Australian footballer Hakeem al-Araibi will return to Australia within the next 24 hours, after an extradition case against him in Thailand was dropped.
- Hakeem al-Araibi was detained after flying to Bangkok for his honeymoon in November
- He was jailed over allegations he vandalised a police station in Bahrain during the Arab Spring
- Former Socceroo Craig Foster led the campaign to free the 25-year-old footballer
The director-general of international affairs for the Thai Government confirmed to the ABC that the Attorney-General requested the case for Mr al-Araibi’s extradition to Bahrain be dropped.
About 9:00pm AEDT, Prime Minister Scott Morrison confirmed Mr al-Araibi was on his way to Bangkok Airport to board a flight home.
Mr Morrison said he would “be pleased to see him at home when that occurs” but admitted he was “not taking anything for granted” until Mr al-Araibi touched down.
“We would like … to thank and show our appreciation to the Thai Government for the decision that they have taken today,” Mr Morrison told reporters.
“We greatly respect the process that they have had to work through and we greatly appreciate their listening to the issues that have been raised by our Government and many others.
“These issues are complex and the relationship with the Thai Government, in particular with Prime Minister Prayut is very strong, and we thank them for the way they have engaged with us on this matter now for some period of time.”
Foreign Minister Marise Payne said there were still a number of steps to go through but if everything goes smoothly, Mr al-Araibi should be reunited with his family in Australia “in the next day”.
The 25-year-old was arrested more than two months ago when he landed at Bangkok Airport over alleged vandalism offences in his native Bahrain.
A Bahraini court had sentenced him in absentia to 10 years in prison over claims by Bahraini authorities that he and a group of protesters attacked a police station with petrol bombs during the Arab Spring uprising.
He denied the allegations and said he was tortured by his captors during his detention before fleeing to Iran when he was allowed to travel to Qatar for a football match.
He eventually made it to Australia, where he was granted refugee status and plays semi-professional football for Pascoe Vale.
In November last year, he and his wife flew to Thailand for their honeymoon, believing his Australian visa allowed him to travel safely, but they were detained immediately when they landed at Bangkok’s Airport in response to an Interpol “red notice”.
Last week he told the ABC he was “very scared” of being sent back to Bahrain, saying he had been unfairly targeted because he criticised the country’s rulers.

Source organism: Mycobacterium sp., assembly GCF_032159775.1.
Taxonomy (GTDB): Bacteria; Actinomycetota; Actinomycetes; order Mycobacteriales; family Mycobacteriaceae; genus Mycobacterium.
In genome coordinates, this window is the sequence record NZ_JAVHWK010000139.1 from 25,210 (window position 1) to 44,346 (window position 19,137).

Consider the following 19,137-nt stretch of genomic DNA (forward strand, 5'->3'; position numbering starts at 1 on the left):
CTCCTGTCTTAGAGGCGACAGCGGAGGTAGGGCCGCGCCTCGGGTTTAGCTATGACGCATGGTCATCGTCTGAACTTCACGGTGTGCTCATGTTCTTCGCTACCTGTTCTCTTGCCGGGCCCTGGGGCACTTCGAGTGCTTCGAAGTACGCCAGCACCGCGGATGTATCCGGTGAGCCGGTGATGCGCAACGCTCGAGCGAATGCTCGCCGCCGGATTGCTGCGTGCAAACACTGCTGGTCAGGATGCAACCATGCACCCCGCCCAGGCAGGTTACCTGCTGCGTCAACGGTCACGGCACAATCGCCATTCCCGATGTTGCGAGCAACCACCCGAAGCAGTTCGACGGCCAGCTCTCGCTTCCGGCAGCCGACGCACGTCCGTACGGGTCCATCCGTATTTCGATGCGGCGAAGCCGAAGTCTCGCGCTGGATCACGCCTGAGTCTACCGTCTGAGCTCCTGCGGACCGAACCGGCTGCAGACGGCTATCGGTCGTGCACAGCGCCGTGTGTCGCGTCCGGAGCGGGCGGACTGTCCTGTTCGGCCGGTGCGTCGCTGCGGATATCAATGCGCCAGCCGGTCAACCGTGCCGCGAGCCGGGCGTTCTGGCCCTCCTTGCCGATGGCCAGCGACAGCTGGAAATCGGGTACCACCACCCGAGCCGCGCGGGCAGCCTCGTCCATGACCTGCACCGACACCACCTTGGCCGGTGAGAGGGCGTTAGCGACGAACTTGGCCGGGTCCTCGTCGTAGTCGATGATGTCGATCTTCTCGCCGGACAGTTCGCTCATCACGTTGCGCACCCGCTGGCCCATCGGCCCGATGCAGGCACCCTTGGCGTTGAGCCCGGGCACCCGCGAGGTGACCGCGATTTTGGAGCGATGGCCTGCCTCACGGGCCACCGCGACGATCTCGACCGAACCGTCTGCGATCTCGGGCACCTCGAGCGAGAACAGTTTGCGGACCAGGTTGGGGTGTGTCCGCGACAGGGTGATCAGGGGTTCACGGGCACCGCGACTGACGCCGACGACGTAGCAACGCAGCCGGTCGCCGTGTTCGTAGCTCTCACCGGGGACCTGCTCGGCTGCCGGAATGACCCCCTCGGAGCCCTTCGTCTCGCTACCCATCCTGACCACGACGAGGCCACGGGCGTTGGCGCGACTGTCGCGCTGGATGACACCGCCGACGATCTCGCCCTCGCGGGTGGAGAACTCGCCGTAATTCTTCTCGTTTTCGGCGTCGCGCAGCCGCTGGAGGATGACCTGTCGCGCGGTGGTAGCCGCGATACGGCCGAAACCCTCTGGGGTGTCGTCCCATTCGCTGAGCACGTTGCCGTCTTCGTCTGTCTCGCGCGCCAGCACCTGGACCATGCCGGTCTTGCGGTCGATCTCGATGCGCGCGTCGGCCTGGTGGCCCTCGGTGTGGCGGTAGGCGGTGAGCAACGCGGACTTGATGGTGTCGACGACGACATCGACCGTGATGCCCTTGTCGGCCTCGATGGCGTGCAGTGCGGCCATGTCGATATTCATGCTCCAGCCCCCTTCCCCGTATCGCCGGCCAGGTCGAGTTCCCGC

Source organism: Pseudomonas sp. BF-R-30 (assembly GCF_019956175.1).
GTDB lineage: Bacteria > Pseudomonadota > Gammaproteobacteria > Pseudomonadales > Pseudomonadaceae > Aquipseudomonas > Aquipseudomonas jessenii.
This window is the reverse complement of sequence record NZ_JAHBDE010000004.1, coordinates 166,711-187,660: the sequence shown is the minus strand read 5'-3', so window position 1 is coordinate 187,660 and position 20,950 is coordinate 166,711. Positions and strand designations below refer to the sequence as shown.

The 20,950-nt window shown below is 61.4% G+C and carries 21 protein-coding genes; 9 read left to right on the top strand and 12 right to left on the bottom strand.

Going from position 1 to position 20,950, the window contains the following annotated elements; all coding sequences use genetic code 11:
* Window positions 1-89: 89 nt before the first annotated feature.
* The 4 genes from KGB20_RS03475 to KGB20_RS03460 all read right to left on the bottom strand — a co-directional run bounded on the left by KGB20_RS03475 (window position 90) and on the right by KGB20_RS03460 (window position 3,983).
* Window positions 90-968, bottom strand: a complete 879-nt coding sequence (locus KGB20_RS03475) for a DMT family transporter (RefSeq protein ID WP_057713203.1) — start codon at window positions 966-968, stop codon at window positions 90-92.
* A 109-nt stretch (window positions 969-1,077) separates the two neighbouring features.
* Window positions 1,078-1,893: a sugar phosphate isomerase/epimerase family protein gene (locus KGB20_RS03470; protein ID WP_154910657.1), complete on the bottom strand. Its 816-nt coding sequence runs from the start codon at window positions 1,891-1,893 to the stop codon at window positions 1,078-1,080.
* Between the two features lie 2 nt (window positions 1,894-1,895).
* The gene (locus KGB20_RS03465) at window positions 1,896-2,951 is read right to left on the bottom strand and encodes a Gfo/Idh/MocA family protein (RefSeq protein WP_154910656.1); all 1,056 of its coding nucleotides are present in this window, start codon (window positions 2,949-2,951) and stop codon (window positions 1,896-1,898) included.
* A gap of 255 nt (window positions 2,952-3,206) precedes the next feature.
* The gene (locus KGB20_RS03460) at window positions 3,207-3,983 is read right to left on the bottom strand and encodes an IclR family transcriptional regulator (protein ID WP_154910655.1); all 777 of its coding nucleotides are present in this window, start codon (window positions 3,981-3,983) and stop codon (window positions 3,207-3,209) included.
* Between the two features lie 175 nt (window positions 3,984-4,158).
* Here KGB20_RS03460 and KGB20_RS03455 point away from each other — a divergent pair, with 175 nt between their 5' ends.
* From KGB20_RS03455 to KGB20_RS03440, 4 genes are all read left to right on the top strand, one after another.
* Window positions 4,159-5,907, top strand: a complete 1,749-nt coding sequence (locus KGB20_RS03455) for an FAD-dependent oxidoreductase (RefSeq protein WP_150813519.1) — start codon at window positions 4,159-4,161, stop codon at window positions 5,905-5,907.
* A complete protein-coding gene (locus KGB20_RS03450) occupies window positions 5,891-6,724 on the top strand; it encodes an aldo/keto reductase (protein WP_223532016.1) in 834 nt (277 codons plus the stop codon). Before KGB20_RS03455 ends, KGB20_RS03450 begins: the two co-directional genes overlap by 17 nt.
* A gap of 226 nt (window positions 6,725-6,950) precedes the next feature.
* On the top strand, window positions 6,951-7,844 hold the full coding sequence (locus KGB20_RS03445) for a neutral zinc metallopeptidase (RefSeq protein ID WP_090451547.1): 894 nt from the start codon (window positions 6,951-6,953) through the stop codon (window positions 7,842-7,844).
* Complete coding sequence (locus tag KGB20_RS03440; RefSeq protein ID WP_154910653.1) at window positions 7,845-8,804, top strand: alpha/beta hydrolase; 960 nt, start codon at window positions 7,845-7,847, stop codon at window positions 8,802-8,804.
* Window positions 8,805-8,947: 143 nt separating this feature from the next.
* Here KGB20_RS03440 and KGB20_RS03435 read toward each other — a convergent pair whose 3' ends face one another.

‘Our prayers answered’
Former Socceroos captain and prominent broadcaster Craig Foster was the public face of the campaign to have Mr al-Araibi freed, which had the backing of the Australian Government.
Late last month, Mr Morrison wrote to his Thai counterpart, Prayut Chan-o-cha, calling for the Melburnian’s release.
On Monday evening, Foster tweeted his thanks to Mr Chan-o-cha and his Government for dropping the extradition case.
Craig Foster tweet: We understand that @prayutofficial Govt and court has ruled to release Hakeem. My thanks go to the wonderful people of Thailand for your support and to Thai Govt for upholding international law. My deepest gratitude. Also to everyone who stood for what’s right
“It’s a win for those of us who are small people. It’s a win for standing up against regimes. It’s a win for saying, ‘you can’t contravene international law, we will not allow it to occur’,” Foster, who is set to meet Mr al-Araibi when he lands in Melbourne on Tuesday, said.
“And that’s just people [who did that]. It’s been an amazing movement to be involved in.”
Craig Foster tweet: Many wonderful people stepped forward to help Hakeem. They all deserve to be in front of camera now, not only me. I can’t list them, but will thank each of them in time. My thoughts are with Hakeem’s wife. Her nightmare will shortly be at an end. Our prayers answered
He said the most important thing initially was the wellbeing of Mr al-Araibi, but once he was safe and sound back home it would become about how sport and society dealt with issues of human rights.
“Football and sport has to have a very significant look at itself,” he said.
“Even great athletes feel as though they’re not capable or entitled to speak out for the life of one young man, who plays the same game.
“[It’s] been both heartening to see those who have and pretty horrific to see those who haven’t, and that has to change.
Craig Foster tweet: Flying to Melb to see everyone close to Hakeem, welcome him tomorrow. This is significant win for humanity, people everywhere standing up for good, pushing back against regimes who flout international law, for human rights. Gives us hope to help others, everywhere
“Sport contributes so much to the world and it has the opportunity to contribute much, much more, and in doing so it has to uphold human rights.”
Australian of the Year and hero of the Thai cave rescue Craig Challen, who loaned his voice to the campaign to see Mr al-Araibi freed, joined in the celebrations upon hearing the news that the case had been dropped.
“I think we were all getting a little bit pessimistic about the prospects, and at very best it was going to be months and months before anything happened, so this has caught us all by surprise, but very pleased to hear it,” he said.
“It’s a wonderful honour and opportunity to be named Australian of the Year and if I’m not going to do the best I can to help out with these issues, then it’s all a bit of a missed opportunity, so I’m going to do my best.”